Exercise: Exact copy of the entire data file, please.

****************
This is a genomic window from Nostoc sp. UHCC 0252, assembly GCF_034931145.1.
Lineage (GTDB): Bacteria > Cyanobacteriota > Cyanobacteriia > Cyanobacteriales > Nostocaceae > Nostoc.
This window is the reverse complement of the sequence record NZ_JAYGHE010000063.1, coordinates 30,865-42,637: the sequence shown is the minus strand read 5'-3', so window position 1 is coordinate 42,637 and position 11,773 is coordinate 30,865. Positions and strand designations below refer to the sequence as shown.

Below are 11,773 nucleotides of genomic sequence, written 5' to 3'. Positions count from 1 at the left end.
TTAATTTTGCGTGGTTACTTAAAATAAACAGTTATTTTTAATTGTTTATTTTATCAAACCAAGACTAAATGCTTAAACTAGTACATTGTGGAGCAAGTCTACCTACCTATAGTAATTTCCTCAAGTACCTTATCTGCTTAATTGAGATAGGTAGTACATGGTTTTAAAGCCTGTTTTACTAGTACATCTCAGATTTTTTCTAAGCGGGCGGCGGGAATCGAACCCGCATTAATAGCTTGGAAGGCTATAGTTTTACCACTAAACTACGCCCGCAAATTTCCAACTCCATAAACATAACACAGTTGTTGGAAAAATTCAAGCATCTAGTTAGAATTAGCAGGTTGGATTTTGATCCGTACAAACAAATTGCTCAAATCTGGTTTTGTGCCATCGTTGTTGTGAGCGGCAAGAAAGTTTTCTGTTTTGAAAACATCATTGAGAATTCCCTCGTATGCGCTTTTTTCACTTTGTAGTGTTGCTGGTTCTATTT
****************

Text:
This is a genomic window from Nostoc sp. UHCC 0252, assembly GCF_034931145.1.
Lineage (GTDB): Bacteria > Cyanobacteriota > Cyanobacteriia > Cyanobacteriales > Nostocaceae > Nostoc.
This window is the reverse complement of the sequence record NZ_JAYGHE010000063.1, coordinates 30,865-42,637: the sequence shown is the minus strand read 5'-3', so window position 1 is coordinate 42,637 and position 11,773 is coordinate 30,865. Positions and strand designations below refer to the sequence as shown.

Below are 11,773 nucleotides of genomic sequence, written 5' to 3'. Positions count from 1 at the left end.
TTAATTTTGCGTGGTTACTTAAAATAAACAGTTATTTTTAATTGTTTATTTTATCAAACCAAGACTAAATGCTTAAACTAGTACATTGTGGAGCAAGTCTACCTACCTATAGTAATTTCCTCAAGTACCTTATCTGCTTAATTGAGATAGGTAGTACATGGTTTTAAAGCCTGTTTTACTAGTACATCTCAGATTTTTTCTAAGCGGGCGGCGGGAATCGAACCCGCATTAATAGCTTGGAAGGCTATAGTTTTACCACTAAACTACGCCCGCAAATTTCCAACTCCATAAACATAACACAGTTGTTGGAAAAATTCAAGCATCTAGTTAGAATTAGCAGGTTGGATTTTGATCCGTACAAACAAATTGCTCAAATCTGGTTTTGTGCCATCGTTGTTGTGAGCGGCAAGAAAGTTTTCTGTTTTGAAAACATCATTGAGAATTCCCTCGTATGCGCTTTTTTCACTTTGTAGTGTTGCTGGTTCTATTT